So, having just returned from completing the NC-500, I thought I’d give a little review of the experience. I’ll be writing a number of pieces with stories, advice, and reviews, but this is just a short overview of advice I’d give straight off the back of the trip.
For those who are unaware, the NC 500 is a road-trip route which tracks around the outer coast of Northern Scotland. The experience on this trip has to be one of my favourites throughout my time exploring the UK. The scenery is stunning, the people are wonderful, and, if you’re really lucky, the weather can even be mildly hospitable!
Without further ado, here was the good, the bad, and the ugly from my time on the NC-500.
- The highland scenery – Scotland is absolutely stunning. The NC-500 takes you through heather covered valley after heather covered valley, past looming black cliffs, and through undeniably beautiful mountainous regions. Everybody I talked to was impressed by the scenery and, in spite of having huge expectations, the Scottish countryside exceeded them. Almost every mile of the NC-500 has something to offer by way of scenery. You’re constantly pressed up against the glass in your car to sneak a peak of the big mountains and that big beautiful sky!
- The beaches – I’ll talk a little latter about why you should prepare yourself for not being able to go in the water; however, Scotland has some beautiful beaches that wouldn’t look entirely out of place on the Costa Del Sol or a Greek Island. Sandwood Bay, with its tranquil setting totally away from people, and huge dunes, is not to be missed. Moreover, Ceannabeinne, located in a beautiful cove with sapphire blue water and flat white sand is also undeniably one of the best-looking beaches I’ve seen around the world. Whilst Scotland might not have the roasting temperatures of the Mediterranean, its beaches are every bit as fine!
- The people – whilst, as an Englishmen, I was low-key raised to feel a natural rivalry with the Scottish, particularly every February during the six nations, I found the locals across the NC-500 to be undeniably kind and generous. Although I gather that wild-campers are not their favourite folk, whenever I needed directions, recommendations, or a hand with something, a local would rush to my aid. I can’t speak highly enough of the many people I came across on the trip, particularly in such a trying climate which many would argue has brought out a wealth of Xenophobic attitudes.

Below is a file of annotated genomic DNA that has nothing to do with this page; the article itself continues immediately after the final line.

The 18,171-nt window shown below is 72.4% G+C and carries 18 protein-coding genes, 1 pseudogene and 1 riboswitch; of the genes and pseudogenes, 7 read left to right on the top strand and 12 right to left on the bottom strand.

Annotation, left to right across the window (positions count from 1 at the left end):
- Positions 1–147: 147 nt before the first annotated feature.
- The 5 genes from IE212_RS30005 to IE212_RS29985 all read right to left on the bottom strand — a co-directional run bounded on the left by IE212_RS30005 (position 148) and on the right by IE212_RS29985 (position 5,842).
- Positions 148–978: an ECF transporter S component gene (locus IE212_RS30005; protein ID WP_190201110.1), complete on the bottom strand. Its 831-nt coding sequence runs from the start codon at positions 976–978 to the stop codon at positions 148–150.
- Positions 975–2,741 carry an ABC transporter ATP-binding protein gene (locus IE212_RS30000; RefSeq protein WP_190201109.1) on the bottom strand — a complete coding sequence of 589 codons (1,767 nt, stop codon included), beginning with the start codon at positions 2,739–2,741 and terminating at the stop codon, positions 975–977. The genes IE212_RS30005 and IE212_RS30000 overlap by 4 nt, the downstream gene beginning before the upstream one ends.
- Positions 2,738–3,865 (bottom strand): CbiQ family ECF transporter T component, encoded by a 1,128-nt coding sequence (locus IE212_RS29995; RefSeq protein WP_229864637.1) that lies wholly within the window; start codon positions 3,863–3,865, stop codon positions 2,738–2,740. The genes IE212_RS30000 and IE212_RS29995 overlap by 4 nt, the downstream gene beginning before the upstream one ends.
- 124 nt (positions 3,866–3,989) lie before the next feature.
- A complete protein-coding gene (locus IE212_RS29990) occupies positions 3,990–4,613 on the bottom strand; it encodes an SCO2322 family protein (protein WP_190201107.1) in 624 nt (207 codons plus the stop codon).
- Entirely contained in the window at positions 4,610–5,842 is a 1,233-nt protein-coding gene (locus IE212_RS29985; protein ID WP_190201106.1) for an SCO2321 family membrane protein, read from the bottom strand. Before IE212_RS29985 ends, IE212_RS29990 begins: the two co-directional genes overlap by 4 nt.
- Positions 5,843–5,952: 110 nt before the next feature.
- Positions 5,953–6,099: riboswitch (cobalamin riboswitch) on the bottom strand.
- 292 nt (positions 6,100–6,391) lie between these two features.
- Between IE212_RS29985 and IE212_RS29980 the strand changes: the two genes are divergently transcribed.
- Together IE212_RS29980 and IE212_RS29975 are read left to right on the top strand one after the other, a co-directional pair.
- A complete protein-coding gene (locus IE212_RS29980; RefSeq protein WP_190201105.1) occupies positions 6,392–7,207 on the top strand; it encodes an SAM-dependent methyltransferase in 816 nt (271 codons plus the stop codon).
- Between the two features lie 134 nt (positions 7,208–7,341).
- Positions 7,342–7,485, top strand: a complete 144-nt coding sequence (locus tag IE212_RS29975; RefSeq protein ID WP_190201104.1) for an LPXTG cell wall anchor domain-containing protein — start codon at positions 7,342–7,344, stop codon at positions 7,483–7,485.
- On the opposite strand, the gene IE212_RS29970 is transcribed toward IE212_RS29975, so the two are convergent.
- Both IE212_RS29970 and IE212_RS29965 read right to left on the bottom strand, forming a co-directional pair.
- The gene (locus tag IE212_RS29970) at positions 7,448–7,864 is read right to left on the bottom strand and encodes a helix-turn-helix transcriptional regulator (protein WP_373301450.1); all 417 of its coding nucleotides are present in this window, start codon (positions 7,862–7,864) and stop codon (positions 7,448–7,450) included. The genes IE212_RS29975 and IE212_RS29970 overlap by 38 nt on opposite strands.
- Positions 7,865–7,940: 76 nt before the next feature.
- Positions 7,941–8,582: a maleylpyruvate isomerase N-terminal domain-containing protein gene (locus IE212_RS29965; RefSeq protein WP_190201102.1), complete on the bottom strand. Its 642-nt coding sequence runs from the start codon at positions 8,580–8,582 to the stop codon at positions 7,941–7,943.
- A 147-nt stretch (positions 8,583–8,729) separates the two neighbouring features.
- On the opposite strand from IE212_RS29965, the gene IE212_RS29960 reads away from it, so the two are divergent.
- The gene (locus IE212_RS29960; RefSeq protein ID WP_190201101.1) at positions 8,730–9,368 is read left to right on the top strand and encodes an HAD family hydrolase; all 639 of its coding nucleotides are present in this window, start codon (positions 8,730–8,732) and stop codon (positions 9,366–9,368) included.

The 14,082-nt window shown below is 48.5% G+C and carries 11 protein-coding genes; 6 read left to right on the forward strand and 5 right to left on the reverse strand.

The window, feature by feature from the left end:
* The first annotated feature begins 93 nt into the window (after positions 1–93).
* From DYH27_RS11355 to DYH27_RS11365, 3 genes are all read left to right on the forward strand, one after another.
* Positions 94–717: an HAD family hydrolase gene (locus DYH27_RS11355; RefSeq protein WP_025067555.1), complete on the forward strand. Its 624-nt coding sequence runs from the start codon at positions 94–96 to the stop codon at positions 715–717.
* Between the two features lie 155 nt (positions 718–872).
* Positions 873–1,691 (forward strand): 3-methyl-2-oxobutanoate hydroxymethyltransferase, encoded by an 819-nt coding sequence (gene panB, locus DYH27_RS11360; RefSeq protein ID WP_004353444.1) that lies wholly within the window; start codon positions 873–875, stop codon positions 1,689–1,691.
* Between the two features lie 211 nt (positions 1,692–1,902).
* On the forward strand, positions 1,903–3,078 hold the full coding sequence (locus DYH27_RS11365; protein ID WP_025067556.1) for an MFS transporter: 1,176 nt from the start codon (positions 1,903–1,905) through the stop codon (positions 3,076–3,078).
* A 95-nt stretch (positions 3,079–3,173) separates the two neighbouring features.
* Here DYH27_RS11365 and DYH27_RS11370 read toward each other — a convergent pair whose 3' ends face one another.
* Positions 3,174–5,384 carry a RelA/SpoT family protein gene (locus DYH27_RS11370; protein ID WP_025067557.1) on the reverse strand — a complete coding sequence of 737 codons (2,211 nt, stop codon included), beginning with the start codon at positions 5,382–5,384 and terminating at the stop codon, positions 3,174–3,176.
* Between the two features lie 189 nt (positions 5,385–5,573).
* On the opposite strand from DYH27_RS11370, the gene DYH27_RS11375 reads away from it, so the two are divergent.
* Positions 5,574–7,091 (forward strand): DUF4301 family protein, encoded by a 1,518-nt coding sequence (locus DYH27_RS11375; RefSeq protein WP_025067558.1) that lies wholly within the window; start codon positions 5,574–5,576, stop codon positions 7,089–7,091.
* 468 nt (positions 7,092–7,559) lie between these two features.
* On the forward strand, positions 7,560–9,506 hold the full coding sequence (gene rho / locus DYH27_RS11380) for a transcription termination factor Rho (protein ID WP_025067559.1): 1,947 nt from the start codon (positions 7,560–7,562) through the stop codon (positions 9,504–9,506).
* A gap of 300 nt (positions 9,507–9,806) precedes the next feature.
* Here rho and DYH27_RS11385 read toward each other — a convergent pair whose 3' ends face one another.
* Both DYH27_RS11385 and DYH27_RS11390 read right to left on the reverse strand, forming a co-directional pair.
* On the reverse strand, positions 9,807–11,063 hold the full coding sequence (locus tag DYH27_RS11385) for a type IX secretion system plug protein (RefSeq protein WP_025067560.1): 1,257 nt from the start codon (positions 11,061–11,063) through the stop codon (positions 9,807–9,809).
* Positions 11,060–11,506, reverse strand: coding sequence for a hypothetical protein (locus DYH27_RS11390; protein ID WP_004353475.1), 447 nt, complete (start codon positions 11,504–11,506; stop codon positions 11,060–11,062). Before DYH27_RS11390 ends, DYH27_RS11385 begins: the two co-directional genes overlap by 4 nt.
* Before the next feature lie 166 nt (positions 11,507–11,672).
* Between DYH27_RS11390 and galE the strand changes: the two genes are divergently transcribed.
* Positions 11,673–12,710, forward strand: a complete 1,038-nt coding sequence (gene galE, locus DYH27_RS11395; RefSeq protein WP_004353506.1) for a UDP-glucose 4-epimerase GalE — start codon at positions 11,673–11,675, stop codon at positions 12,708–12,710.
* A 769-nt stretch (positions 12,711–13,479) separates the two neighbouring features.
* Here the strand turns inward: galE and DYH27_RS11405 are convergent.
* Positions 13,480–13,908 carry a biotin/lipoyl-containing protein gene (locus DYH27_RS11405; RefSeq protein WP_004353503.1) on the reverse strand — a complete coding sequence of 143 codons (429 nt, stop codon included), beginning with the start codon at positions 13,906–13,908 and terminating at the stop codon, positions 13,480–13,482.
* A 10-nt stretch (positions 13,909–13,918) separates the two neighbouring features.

- The weather – Scottish weather is no joke. Even in the height of summer it can get very cold, wet and windy. You’ll need a good tent and sleeping bag. If you aren’t camping, make sure you’re geared up with some good wet-weather gear. We also made the mistake of going some very rough sea and I’d caution you to not risk the full wrath of nature!
- The realities of wild camping – I’ve been wild-camping before and, whilst the realities of sleeping a tad-rough don’t bother me, bear in mind that here are a few negatives. Whilst wild-camping is legal, it can also be difficult to find a good pitch in some areas and certain national parks will not allow wild-camping so please do your research. We found that none of these issues were particularly problematic; however, other wild campers were. They were inconsiderate, left rubbish lying around, and generally didn’t do the rest of us tourists proud. Be a good wild-camper for your sake and for everyone else!
- Racking up the miles – Again I’ll say right away that this wasn’t really a problem for me. I ended the trip by driving from Skye to Brighton in around 14 hours and, so, I do have a fondness for being behind the wheel; however, the amount of time you’ll spend behind the wheel isn’t for the faint hearted. The road is over 500 hand miles before you factor in your journey time to and from Inverness from wherever you live. In addition, the roads are difficult to drive. Much of it single track and that definitely will take a mental toll on you over time. Bear this in mind, especially if you’re going to have kids sitting in the back asking ‘are we there yet?’ every five minutes!
The downright ugly
- The Midges – to be honest, these little blighters were by far the worst part of Scotland. That is way they’ve earned their place in the ‘downright ugly’ category. My body is a mosaic of pale skin and red welts. This is why you do your research folks. My travelling companion and I had no idea of the biological differences between highland midges and mosquitos. We just thought tiny flies were chilling on our skin and, thus, took several days to realise we were being eaten alive. In the Summer months midges travel in clouds and will follow you to the ends of the earth, be that inside your tent or car. Get yourself insect repellant, a head net, hope there’s a strong breeze, and start up a fire every night. You’re going to want EVERY means at your disposal to stop the midges getting under your skin.